A tag is a keyword or label that categorizes your question with other, similar questions. Using the right tags makes it easier for others to find and answer your question.
For questions dealing with the central nervous system, which includes the brain and spinal cord.
For questions seeking resources intended to help people with building a fictional world, such as books and software relating to worldbuilding itself (rather than the world that is being built). Consid…
For questions related to the production of certain types of food: plants, nuts and everything else that is edible and cultivated.
For questions about heat and temperature. For example, such questions could ask about the temperature of astronomical objects, living beings, or space.
For questions that deal with the natural resources found in the environment.
For questions concerning electromagnetic radiation in the visible spectrum.
For questions about settings in which superluminal travel and/or communication is a possibility.
For questions needing solutions regarding metallurgy, properties of real or fantastical metals or metallic substances, or the usage, acquisition, or in-world effects of them.
For questions about undead creatures, typically depicted as mindless, reanimated human corpses with a hunger for human flesh.
For questions about the movement of people between locations, includes migration.
For questions seeking guidance balancing the power and capabilities of a magic system.
For questions that have to do with the science or practice of drawing maps. If the question has to do with making maps this tag is a good fit. Note: This tag is about creating maps of physical feature…
For questions about extremely large artificial structures, including buildings.
For questions about technology that works with sizes of less than 100 nanometers, often the manipulation of individual molecules.
For questions that are set in an era corresponding to a level of technology between the invention of writing and the fall of the Western Roman Empire in 476 AD.
For questions of Earth\humans that extrapolate beyond available data: hundreds of years at least, thousands commonly, millions preferably.
For questions taking place in a medieval setting similar to culture and technology to medieval Europe.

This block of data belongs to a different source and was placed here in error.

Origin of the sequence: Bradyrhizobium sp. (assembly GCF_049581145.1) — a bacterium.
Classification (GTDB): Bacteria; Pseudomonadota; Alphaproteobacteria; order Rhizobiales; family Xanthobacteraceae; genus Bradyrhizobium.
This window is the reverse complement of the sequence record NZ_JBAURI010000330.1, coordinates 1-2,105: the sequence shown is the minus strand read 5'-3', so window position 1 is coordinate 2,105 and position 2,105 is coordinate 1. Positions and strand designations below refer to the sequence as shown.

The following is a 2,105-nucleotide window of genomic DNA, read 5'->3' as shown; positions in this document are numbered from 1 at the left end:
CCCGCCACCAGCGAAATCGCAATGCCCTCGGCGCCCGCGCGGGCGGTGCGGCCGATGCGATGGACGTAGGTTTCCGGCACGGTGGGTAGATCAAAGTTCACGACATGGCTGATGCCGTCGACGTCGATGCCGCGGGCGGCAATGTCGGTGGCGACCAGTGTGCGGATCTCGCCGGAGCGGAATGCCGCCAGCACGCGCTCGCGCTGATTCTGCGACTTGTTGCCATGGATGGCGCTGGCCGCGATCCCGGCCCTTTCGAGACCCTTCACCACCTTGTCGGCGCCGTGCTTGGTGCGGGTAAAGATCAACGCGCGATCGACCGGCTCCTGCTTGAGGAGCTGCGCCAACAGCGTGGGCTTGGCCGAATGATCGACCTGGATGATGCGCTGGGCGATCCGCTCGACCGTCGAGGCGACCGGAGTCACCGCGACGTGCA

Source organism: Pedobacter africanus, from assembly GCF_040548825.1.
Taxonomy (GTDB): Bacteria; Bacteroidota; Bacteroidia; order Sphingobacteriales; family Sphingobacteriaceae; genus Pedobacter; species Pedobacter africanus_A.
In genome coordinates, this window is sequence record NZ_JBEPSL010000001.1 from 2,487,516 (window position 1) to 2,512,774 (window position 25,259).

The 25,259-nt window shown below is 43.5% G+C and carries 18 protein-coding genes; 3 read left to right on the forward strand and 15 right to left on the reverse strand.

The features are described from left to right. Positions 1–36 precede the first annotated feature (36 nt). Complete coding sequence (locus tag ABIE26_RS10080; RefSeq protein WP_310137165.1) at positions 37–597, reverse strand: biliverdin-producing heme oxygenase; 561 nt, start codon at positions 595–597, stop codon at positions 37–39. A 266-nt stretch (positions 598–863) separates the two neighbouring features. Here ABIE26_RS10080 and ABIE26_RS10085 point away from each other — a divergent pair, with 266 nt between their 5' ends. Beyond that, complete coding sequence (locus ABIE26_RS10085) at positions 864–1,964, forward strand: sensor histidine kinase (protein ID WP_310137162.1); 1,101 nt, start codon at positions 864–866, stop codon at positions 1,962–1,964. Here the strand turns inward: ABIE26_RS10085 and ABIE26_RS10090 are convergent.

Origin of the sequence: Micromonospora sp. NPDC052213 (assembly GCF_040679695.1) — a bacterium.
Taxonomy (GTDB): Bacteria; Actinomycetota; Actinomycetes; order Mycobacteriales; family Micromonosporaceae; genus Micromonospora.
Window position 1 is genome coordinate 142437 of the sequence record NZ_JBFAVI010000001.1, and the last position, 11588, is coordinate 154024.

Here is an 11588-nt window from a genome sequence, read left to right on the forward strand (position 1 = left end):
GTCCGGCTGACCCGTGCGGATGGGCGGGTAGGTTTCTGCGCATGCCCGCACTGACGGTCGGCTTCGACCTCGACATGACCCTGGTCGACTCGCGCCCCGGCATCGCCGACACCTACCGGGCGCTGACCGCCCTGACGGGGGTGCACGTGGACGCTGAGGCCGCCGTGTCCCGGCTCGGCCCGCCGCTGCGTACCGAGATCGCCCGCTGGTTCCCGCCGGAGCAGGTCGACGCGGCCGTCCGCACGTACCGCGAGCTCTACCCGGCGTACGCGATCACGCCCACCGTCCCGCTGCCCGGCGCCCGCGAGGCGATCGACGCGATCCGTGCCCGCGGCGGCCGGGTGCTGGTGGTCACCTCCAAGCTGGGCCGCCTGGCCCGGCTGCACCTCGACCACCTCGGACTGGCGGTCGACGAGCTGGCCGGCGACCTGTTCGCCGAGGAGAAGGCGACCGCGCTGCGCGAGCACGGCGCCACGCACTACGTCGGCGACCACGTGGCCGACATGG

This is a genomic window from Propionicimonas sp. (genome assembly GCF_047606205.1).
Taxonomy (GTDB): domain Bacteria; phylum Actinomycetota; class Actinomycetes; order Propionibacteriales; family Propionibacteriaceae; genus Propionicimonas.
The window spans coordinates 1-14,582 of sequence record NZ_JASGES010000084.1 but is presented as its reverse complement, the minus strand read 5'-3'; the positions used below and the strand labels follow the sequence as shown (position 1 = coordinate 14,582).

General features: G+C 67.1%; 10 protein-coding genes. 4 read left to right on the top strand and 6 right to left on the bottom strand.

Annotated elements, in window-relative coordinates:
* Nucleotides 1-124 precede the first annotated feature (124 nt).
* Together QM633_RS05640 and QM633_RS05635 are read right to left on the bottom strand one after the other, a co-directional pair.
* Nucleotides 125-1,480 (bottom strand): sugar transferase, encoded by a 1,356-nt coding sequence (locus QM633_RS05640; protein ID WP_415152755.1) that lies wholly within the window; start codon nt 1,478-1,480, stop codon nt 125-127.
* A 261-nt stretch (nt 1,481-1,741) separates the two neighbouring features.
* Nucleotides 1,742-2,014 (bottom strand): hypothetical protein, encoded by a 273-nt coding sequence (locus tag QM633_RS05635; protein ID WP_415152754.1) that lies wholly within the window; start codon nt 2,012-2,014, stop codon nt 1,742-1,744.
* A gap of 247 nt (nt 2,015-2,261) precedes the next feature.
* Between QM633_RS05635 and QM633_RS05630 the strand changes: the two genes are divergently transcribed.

For questions regarding clothes (and other related possessions) and trends of a culture.
For questions relating to water-based vessels. Ships in space should use the spaceship tag.
For questions about aquatic creatures traditionally resembling humans but with a fish tail instead of legs, or any sort of water-dwelling humanoid.
For questions about the characteristics of living beings in different settings. This tag is not for questions about the daily life of characters.
For questions relating to both people or animals dying and people or animals who have died.
For questions asking about current or future normal behavior in a given society.
For questions concerning the universe and alternate or parallel universes.
For questions involving large flying objects that are lighter than air.
For questions about implemented technology that can be used for transportation. For questions about the act of transportation, consider using [transportation] instead.
For questions about byproduct of the combustion of materials.
For questions about weapons that use an explosion as their main propellant.
For questions trying to understand the different possibilities for the future of Earth.
For questions about mathematics, including our own system of mathematics and alien versions of mathematics, focusing on their effects on societies and civilizations.
For questions about electromagnetic waves and particle radiation.
For questions about the process of moving en masse to a new area.
For questions discussing some level of self-awareness.
For questions dealing with things that happen beneath the surface of the planet or other celestial body, except for things that happen in water (use [underwater] for that).
For questions about the ability to live forever.
For questions based in worlds where technology is typically steam-powered rather than based on electricity.